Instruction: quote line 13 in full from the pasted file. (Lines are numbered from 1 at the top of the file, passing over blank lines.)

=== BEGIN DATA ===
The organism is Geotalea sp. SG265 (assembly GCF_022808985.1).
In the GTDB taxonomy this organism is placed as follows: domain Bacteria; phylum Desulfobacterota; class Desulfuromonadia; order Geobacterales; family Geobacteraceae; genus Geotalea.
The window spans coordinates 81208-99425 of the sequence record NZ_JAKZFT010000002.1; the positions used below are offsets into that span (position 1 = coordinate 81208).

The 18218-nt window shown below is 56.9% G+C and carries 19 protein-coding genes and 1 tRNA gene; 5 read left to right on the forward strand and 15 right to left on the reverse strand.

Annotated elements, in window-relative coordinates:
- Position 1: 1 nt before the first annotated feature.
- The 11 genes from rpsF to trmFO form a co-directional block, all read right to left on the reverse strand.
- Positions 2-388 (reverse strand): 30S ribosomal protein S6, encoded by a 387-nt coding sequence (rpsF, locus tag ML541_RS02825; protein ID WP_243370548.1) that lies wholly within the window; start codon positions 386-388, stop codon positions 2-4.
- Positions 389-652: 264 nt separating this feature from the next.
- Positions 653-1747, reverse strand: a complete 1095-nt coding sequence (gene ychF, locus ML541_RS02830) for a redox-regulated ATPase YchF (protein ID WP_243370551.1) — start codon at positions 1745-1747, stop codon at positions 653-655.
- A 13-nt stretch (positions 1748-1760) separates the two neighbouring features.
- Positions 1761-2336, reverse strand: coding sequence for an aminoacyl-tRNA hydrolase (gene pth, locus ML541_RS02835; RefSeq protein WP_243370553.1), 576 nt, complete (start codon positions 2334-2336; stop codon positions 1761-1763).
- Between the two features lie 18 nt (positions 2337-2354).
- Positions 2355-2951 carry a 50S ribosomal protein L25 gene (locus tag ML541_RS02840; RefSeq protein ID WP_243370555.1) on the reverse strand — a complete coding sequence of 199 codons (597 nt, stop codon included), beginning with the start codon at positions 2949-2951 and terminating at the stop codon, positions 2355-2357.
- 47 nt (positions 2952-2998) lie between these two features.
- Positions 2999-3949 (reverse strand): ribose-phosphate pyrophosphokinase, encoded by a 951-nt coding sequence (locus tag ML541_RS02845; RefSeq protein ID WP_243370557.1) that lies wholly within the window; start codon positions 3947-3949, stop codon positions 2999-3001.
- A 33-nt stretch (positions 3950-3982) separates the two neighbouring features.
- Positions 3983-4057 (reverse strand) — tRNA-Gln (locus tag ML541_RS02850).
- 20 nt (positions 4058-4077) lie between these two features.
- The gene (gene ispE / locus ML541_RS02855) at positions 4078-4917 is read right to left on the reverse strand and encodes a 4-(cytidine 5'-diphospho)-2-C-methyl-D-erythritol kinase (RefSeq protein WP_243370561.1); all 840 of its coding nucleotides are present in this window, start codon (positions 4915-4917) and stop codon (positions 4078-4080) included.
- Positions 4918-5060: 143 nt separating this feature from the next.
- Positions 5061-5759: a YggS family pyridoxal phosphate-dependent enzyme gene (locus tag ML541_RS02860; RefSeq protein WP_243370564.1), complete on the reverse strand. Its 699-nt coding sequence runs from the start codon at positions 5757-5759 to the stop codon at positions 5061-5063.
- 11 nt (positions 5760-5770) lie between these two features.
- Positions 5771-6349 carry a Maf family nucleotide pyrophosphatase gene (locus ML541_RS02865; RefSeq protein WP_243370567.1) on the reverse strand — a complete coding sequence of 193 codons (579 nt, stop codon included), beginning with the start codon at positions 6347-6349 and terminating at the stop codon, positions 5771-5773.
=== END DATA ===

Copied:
- Between the two features lie 18 nt (positions 2337-2354).